The sport bible is offering a look back at the years that have brought the agricultural industry to the brink of extinction.
The sport bible has compiled a look at the past 50 years, looking back at how a variety of technologies have helped to turn the sport around.
For more than 20 years, farmers have been struggling to produce enough food to feed the growing population of 2 billion people, and to meet the demands of growing populations around the world.
To feed the growth, farmers are investing in more and more technology and farming machinery.
A huge amount of research has been done to help farmers improve productivity and grow their crops faster.
However, the advent of new farming techniques, as well as advances in agriculture, are changing the way farming is conducted in the world of farming.
In the 1980s, farming was largely based on the use of chemical fertilisers.
But new technologies such as biotechnology have helped farmers to use better, more sustainable methods.
As a result, the agriculture industry is facing a growing threat to its survival.
In 2014, the International Union for the Conservation of Nature declared that the number of croplands in the global south had reached a new record of 5.3 billion hectares (9.1 billion acres).
This meant that, by 2020, a third of the world’s cropland was either over-exploited or threatened with exploitation.
In addition, the world is currently facing a new crop shortage that is expected to reach 6 billion tonnes (13.4 billion metric tonnes) by the end of 2020.
In an attempt to combat this growing crisis, the World Food Programme (WFP) and the European Union, as the major international donors for food production, set up the Feeding the Future programme.
This programme, which provides grants to farmers, has been the driving force behind the agricultural sector in recent years.
The programme has brought new technology, improved farming techniques and increased productivity, according to the World Agriculture Organisation (FAO).
The FAO says that the programme has helped farmers grow a record crop of 531 million tonnes (1.5 billion metric tons) of food in 2020.
According to the FAO, these crops have helped sustain the food production of 6.5 million people, but the FAWP has warned that more and better technologies could see the number increase by 50% in the coming years.
This is due to the fact that the agricultural sectors are now facing the same threat as the steel industry was in the 1950s, and the nuclear industry in the 1970s.
With the rise of technology and the increased sophistication of farming, many farmers are now relying on new technology to ensure they can produce more of their crops.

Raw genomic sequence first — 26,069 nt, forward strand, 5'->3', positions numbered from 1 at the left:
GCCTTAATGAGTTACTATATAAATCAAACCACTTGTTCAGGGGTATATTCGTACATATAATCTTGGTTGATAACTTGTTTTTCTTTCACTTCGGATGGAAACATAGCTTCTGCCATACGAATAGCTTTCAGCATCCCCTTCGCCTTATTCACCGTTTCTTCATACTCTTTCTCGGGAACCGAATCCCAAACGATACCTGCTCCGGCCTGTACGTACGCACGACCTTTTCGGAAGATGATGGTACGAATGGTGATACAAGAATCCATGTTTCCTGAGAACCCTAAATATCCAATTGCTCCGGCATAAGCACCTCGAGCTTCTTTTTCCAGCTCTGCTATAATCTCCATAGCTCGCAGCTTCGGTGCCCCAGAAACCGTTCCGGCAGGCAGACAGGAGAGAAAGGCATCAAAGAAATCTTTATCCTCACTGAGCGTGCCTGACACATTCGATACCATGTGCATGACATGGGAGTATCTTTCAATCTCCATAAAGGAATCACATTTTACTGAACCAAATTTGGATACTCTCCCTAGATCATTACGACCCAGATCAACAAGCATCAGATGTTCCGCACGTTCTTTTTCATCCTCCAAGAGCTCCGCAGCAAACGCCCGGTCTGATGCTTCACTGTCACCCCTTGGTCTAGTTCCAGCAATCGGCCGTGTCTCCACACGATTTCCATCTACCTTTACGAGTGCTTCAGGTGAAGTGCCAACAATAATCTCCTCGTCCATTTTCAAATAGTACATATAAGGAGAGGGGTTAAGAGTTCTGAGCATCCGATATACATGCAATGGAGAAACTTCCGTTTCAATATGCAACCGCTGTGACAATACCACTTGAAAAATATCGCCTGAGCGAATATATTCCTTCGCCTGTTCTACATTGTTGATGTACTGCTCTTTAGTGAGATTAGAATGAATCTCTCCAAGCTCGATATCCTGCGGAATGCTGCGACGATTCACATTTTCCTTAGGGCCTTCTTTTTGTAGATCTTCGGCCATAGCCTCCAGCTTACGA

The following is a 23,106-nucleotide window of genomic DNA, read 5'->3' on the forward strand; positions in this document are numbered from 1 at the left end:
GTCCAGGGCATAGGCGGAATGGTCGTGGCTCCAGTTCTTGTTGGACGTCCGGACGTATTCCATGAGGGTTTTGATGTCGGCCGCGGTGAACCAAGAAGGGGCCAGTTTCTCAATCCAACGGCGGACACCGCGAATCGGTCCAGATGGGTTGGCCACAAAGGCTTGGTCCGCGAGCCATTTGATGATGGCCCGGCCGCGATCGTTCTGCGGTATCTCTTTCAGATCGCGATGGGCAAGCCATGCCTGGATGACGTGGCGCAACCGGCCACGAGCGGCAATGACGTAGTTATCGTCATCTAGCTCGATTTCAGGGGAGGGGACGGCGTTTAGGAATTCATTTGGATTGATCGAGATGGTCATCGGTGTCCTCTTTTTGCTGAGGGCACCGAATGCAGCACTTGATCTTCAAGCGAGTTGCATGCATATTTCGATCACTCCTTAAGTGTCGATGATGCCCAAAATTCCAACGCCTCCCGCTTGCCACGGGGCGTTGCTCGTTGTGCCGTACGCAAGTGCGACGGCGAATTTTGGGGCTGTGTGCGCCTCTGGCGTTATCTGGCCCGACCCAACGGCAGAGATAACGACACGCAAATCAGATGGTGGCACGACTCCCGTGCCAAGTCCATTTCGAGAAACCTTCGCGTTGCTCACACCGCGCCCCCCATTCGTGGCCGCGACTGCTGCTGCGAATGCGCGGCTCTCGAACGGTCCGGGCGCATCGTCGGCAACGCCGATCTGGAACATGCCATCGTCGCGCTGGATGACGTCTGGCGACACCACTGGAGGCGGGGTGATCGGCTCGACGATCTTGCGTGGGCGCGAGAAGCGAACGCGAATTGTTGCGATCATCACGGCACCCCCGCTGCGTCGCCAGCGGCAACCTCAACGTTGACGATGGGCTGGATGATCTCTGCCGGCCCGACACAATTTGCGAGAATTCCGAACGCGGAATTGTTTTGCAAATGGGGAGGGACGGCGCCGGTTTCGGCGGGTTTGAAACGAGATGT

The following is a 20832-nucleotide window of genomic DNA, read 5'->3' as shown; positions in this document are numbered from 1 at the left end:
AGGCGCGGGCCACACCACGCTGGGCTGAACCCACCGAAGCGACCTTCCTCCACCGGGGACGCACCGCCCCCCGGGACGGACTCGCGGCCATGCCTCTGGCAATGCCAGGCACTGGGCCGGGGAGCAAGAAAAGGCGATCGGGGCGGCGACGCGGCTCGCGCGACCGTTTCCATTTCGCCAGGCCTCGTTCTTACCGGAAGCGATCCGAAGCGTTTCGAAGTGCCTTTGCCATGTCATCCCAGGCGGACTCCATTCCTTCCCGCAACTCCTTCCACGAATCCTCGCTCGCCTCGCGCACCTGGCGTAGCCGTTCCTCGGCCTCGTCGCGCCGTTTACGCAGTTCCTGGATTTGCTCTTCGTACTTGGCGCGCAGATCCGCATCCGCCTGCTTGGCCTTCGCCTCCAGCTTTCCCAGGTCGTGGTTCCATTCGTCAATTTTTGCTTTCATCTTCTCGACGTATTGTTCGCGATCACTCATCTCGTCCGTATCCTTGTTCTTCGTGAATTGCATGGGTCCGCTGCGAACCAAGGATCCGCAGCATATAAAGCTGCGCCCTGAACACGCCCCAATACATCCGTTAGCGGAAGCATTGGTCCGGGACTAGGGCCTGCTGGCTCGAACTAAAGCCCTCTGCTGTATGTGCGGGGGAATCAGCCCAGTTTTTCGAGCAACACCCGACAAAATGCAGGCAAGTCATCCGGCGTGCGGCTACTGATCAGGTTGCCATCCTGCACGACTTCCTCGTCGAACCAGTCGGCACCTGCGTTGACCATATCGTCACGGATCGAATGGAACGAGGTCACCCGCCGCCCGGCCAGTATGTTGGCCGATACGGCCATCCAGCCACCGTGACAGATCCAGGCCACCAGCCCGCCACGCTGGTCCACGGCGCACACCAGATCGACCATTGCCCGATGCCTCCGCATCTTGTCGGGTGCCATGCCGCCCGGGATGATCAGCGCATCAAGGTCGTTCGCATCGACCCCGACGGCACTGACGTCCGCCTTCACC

This includes using fertilisers and using different technologies to help the farmers grow their own food, such as using the technology to produce water.
The new technology also means that, despite the fact the food sector is facing the greatest threat in the last 50 years due to climate change, the global food supply is already at an all-time high.
The global supply of food is now at a record level, the FAWC reports.
This has helped to drive down the price of food and has also meant that farmers are able to provide more of the food to their customers.
The food industry has also seen a boom in the use and growth of technology, as this has helped them to produce more food for their customers, with the latest technology enabling them to deliver more meals to customers and to provide better service to their clients.
In fact, the average household in the EU now has more than four times as many mobile phones as in the 1980, and it has tripled in size since 2000.
The rise in technology and advances in farming have also meant new farming technologies have come to the fore, with more than a dozen new technologies being introduced over the last decade.
These include genetically modified organisms (GMOs), genetic engineering, mechanised farming and the use, in addition to the use to produce food, of fertilisers that are more environmentally friendly.
But all of these new technologies have also been linked to the introduction of genetically modified plants, as there is growing evidence that the introduction and use of GMO foods has contributed to the growing problem of crop failure.
The World Food Program (WFO) and other international donors have also given a huge amount to help agriculture.
More than half of the funds allocated to agriculture in the World Development Report in 2015 went to the agricultural programmes, according for example to the European Commission and the International Monetary Fund.
In 2016, the European Parliament allocated €50 million to help improve the quality of food production in the European region.
This amount was matched by another €2.5m from the EU budget and a further €3.5million from the European Investment Bank.
The European Commission also provided €1.4 million to the Food and Agriculture Organization of the United Nations (FAOs) to support the implementation of the International Strategy to Reduce Food and Agricultural Impacts of Climate Change and Adaptation (ISCARC), which was launched in November 2016